Ulysse Nardin Showcases New Decorative Techniques in Freak Vision Coral Bay

Ulysse Nardin’s most significant announcement at SIHH this year was the launch of the new Freak Vision, a revamped version of its most famous — and at the same time most off-the-wall — timepiece, the groundbreaking Freak. This week, the Swiss manufacture with its identity firmly rooted in nautical timekeeping released two one-of-a-kind Freak Vision watches with decorative faces that evoke the maritime beauty of Australia’s Coral Bay snorkeling reef. Here’s what you need to know about the Freak Vision Coral Bay models and the first-in-horology artistic techniques used to create them.

Ulysse Nardin Freak Vision Coral Bay - blue-gold
Ulysse Nardin Freak Vision Coral Bay “Bonding” (Ref. 2505-250LE/CORALBAY-1)

To create the first of the Coral Bay pieces, Ulysse Nardin’s watchmakers turned to an electronic technique called bonding, in which thousands of 24k gold threads are employed to create a meticulous decorative motif. The watch’s golden coral reef patterns, which are applied directly to the movement’s barrel spring bridge, start with a bonding machine squeezing gold threads of different sizes, one after another, to “draw” the motif; each thread is tied at the top and bottom but not in the center. The artisans then use a chemical vapor disposition (CVD) process to color the entire surface of the bridge blue, except for the departure and arrival points of the yellow-gold threads, which are laser-cleaned. When this process is completed, the threads are bonded to the now-blued surface of the component.

Ulysse Nardin Freak Vision Coral Bay - blue-gold - dial CU
The corals on the dial are made up of thousands of tiny gold threads.

The second Coral Bay edition, with its even more eye-catching red-and-blue face, showcases a miniature painting technique. Red and white acrylic paints are applied to the CVD-treated blue surface of the barrel bridge. After mixing and applying the colored lacquers directly on the “dial” of the watch, this component is then heated in a 90-degree oven between each color application, which allows the colors to dry and remain firmly in place. Minuscule details like the highlights on the coral branches are hand-colored under a magnifying glass by extremely fine brushes. The finished product requires, Ulysse Nardin says, about 20 hours of painting.

Ulysse Nardin Freak Vision Coral Bay - red-blue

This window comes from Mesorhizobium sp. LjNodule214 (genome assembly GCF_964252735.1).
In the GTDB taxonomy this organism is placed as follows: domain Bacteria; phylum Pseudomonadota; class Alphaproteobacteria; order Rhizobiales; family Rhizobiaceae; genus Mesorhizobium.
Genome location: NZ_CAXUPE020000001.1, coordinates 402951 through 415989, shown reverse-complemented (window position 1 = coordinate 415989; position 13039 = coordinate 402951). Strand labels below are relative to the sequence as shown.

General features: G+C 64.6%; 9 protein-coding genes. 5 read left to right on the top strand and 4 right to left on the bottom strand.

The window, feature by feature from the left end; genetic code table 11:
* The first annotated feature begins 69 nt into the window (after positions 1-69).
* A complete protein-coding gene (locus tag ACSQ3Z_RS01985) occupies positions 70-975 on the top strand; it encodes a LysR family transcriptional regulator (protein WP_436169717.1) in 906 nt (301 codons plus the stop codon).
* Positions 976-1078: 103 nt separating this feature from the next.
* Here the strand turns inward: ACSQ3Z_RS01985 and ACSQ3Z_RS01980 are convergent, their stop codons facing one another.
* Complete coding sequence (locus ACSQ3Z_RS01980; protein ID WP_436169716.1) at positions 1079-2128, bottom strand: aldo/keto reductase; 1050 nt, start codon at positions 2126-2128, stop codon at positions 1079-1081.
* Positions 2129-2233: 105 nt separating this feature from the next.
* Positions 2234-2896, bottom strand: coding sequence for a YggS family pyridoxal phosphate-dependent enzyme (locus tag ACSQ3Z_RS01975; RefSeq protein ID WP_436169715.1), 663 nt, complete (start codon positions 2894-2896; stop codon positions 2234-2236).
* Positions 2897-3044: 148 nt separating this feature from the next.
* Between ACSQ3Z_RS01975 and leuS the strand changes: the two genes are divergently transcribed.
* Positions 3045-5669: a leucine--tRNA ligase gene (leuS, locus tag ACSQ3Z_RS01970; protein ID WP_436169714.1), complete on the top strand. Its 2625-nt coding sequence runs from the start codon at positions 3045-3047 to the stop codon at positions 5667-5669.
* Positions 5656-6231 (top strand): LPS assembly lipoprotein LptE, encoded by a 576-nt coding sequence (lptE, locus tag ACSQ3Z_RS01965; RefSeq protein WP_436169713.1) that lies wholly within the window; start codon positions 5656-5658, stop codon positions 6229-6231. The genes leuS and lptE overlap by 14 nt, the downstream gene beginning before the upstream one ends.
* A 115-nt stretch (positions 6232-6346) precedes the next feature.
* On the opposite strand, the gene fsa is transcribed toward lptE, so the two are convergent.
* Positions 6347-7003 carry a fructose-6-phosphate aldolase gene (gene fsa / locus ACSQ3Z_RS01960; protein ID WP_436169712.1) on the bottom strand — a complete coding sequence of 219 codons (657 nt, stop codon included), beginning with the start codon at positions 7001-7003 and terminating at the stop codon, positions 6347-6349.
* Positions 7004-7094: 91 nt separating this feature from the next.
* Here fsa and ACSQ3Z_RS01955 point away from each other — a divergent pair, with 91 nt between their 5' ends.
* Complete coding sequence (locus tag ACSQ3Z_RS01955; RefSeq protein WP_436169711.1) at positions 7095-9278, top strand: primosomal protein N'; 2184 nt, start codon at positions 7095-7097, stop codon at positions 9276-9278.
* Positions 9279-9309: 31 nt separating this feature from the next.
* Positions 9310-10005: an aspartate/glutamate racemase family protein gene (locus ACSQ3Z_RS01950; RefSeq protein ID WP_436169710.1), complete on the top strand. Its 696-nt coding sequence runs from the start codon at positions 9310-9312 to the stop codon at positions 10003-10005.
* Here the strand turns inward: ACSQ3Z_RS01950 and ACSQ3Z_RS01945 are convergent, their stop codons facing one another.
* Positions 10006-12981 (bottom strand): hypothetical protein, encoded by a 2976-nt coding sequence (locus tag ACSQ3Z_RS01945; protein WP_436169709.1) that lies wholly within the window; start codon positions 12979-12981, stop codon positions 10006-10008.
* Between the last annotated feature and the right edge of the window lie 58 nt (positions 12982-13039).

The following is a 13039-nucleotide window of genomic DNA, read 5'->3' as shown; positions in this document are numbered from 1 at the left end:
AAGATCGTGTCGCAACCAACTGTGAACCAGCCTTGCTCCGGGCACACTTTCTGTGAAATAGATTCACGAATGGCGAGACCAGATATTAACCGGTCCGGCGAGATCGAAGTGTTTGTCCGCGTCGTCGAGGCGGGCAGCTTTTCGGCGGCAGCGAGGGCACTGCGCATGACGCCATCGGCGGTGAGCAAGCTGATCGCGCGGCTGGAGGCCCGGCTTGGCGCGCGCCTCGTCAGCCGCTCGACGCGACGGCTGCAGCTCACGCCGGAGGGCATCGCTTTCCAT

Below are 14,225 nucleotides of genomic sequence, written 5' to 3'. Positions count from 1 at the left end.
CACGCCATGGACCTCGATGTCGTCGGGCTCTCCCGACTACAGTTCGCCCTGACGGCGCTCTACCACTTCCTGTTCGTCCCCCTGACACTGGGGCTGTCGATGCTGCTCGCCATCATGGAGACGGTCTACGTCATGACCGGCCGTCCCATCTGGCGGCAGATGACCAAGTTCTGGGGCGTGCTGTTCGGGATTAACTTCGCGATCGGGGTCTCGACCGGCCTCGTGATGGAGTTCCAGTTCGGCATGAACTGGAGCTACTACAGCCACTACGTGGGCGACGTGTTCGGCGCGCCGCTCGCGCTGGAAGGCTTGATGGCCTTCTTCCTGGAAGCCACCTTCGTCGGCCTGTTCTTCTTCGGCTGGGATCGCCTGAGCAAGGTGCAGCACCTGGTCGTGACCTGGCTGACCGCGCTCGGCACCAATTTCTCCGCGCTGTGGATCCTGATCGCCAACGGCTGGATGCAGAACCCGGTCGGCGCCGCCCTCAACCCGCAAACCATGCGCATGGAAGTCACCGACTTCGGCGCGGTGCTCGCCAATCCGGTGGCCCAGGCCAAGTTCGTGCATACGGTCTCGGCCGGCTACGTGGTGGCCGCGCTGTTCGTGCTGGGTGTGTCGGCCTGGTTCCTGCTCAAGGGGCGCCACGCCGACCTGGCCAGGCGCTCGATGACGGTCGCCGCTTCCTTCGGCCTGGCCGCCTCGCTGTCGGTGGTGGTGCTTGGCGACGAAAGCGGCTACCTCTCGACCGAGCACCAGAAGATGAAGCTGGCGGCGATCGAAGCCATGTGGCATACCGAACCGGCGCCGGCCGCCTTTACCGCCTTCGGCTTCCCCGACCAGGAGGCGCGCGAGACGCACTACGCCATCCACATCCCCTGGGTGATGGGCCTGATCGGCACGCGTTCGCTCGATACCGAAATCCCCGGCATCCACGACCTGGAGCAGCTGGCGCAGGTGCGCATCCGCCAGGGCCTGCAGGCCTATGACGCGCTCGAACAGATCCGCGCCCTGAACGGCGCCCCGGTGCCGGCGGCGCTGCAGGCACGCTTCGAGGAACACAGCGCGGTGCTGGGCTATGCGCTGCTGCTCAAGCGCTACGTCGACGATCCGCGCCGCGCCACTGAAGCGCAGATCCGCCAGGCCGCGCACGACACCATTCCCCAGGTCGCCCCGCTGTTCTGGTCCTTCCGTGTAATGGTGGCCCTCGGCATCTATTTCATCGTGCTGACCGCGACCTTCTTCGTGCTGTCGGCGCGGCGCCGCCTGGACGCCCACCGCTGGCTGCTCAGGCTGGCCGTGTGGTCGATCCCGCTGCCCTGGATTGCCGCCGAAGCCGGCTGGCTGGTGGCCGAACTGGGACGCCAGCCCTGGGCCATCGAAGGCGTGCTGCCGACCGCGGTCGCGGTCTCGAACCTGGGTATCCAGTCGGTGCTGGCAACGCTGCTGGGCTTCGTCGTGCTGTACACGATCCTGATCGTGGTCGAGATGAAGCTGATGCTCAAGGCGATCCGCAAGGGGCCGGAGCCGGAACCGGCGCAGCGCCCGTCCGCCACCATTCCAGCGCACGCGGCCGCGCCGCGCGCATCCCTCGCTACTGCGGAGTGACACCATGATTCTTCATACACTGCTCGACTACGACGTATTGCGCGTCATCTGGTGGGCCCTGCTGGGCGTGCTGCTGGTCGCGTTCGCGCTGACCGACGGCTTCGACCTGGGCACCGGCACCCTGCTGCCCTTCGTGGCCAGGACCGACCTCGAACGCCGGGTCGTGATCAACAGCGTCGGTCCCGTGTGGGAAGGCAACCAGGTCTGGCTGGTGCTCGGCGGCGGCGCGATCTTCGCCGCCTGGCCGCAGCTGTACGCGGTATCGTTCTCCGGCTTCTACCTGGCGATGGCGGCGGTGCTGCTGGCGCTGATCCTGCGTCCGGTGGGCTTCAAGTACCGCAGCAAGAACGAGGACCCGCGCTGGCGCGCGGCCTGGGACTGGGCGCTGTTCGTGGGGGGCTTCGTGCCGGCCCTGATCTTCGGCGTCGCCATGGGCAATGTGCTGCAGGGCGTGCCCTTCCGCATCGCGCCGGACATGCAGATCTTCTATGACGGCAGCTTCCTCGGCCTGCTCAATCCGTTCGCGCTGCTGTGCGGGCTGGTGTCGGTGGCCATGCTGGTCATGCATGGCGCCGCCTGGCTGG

Ulysse Nardin Freak Vision Coral Bay “Micropainting” (Ref. 2505-250LE/CORALBAY-2)

As in the regular-production Freak Vision model introduced at SIHH, these two unique pieces are powered by Ulysse Nardin’s Caliber UN-250, which features a host of avant-garde technology that was developed in the brand’s concept watches over the years, such as the extra-lightweight silicon balance wheel with nickel mass elements, self-regulating silicon micro-blades, a 3D-carved upper bridge inspired by a boat’s hull (a nod to UN’s historical role as a maker of marine chronometers), and the Ulysse Nardin anchor escapement with “grinder” automatic winding system, which connects the oscillating rotor to a frame with four arms, providing twice the torque while limiting friction by means of a flexible guidance mechanism. The movement is self-winding and stores a respectable 50-hour power reserve.

Ulysse Nardin Freak Vision Coral Bay - blue-red dial CU
The micro-painted coral motif takes at least 20 hours to complete.

Both Coral Bay timepieces come in 45-mm platinum cases, with blue rubber-coated side inserts, a box-domed sapphire crystal and, of course, the innovative crown-free winding system (via the caseback bezel) and unconventional time display (via the rotating gear train and escapement bridge) that has been a hallmark of Freak watches. Both are mounted on a rubber-like blue leather strap with bar tack loop stitches in either yellow gold (matching the threads of the blue-and-gold “Bonding”model) or red (matching the red coral branches of the blue-and-red “Micropainting” model). Prices are on request, and Ulysse Nardin says that other color combination possibilities “could be explored on demand.”

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